What is Li-Fi?

Abstract image showing a lightbulb on a black background to symbolise Li-Fi
(Image credit: Shutterstock)

Light fidelity (Li-Fi) is a form of wireless communication technology that relies on light to transmit data.

The concept was first introduced by Professor Harald Haas as part of a TED talk in 2011, where he showed how it was possible to maintain high data speeds over the light spectrum.

The technology, considered part of the visual light communications (VLC) umbrella, has been designed as an alternative to Wi-Fi, which relies on radio frequency to transmit data, although some similarities exist such as data transmission being bi-directional.

It works by fluctuating the current going through an LED bulb, reducing and increasing its visible light at a speed far faster than the human eye is able to register. The fluctuating intensity of the beam is then picked up by a photoreceptor, which then passes its readings into a remote processor capable of converting the minute amplitude changes into a data stream. This data is then sent along to the various devices connected to the network.

The technology has some distinct advantages over Wi-Fi. First of all, Li-Fi is capable of sending data far faster than current technology with transfer speeds of up to 224Gbits/sec (more on that below). Not only that, the light spectrum is 10,000 times larger than radio frequency, meaning it's effectively impossible to reach its capacity.

Although visible light can't travel through walls, this makes it far more secure than Wi-Fi as access can be maintained within a secure environment. What's more, light can be bounced off walls and surfaces while still maintaining high speeds, so a direct line of sight is not always necessary.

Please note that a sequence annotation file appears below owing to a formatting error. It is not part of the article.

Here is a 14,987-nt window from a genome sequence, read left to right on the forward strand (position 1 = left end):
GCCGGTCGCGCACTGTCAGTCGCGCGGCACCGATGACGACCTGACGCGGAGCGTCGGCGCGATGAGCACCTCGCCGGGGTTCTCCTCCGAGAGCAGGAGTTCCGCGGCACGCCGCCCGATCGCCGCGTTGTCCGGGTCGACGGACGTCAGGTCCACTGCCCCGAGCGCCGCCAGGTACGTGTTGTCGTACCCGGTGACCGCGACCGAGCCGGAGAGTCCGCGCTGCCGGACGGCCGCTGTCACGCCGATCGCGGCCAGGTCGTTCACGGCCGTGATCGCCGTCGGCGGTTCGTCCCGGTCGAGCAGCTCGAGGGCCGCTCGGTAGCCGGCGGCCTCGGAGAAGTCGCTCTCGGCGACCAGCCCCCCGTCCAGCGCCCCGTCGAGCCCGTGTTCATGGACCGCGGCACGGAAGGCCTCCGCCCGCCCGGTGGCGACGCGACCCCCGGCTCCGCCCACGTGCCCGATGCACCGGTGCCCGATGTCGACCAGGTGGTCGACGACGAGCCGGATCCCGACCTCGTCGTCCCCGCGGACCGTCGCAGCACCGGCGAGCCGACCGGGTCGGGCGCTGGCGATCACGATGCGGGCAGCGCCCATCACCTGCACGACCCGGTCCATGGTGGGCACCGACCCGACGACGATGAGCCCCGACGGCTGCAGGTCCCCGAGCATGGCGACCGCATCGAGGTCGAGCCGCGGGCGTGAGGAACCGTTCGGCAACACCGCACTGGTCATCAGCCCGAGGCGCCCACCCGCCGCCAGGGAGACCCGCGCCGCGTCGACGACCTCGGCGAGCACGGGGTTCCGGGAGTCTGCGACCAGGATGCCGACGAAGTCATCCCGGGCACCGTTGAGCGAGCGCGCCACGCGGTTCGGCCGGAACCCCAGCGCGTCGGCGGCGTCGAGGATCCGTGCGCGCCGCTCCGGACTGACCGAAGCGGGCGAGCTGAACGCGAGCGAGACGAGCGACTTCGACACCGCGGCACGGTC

Li-Fi vs Wi-Fi: Speed

Being able to get access to the internet via an LED light bulb sounds great, but users really only care about the speed and reliability of their network, along with the security of their connection. So how does Li-Fi stack up against common Wi-Fi?

In lab tests, Li-Fi connections have shown to be capable of reaching 224 Gbits/sec, although it's unlikely that these speeds will be replicated widely once the technology is rolled out. Still, that's significantly faster than the theoretical maximum speed of an 802.11ac Wi-Fi network, which is just under 7 Gbits/sec.

Ofcom's late-2018 Connected Nations report said that around 860,000 UK premises still cannot get broadband with a download speed of at least 10 Mbit/sec and an upload speed of at least 1 Mbit/sec, the specification for the UK Government's broadband Universal Service Obligation (USO). Ofcom defines superfast broadband as download speeds of 30 Mbit/sec or higher, and ultrafast as download speeds of 300 Mbit/sec or higher.

Even if Li-Fi's 224Gbits/sec never quite reaches the real world, the speeds we do get will almost certainly make current technology obsolete.

Li-Fi vs Wi-Fi: Spectrum, security and reach

Just like Wi-Fi, Li-Fi relies on available spectrum. The good news is there's a lot more spectrum available for it - in fact, the visible light spectrum is 10,000 times larger than the radio frequency spectrum.

While the radio spectrum, which supports Wi-Fi, is highly regulated, the visible light spectrum is not, which means the same licencing rules do not apply. The hope is that Li-Fi could alleviate the strain on the current radio spectrum and free up space for spectrum-hungry 5G.

Li-Fi offers a number of security advantages when compared to Wi-Fi. Because it relies on light, it's unable to travel through walls and doors - so access to the network can be controlled for more easily. It also doesn't create electromagnetic interference, so it can be used in places like hospitals and even in aircraft, where such interference might cause problems for equipment - and for people.

Its inability to move through walls and doors is also a downside of Li-Fi, as this reduces its range and increases the complexity of setting up a network. However, because it can bounce off surfaces rather than go through them, you can create a network that reaches every part of an office or home using strategically placed Li-Fi bulbs. Of course, the bulbs need to be switched on for this to work, but they can be dimmed below the level at which the human eye can see the light.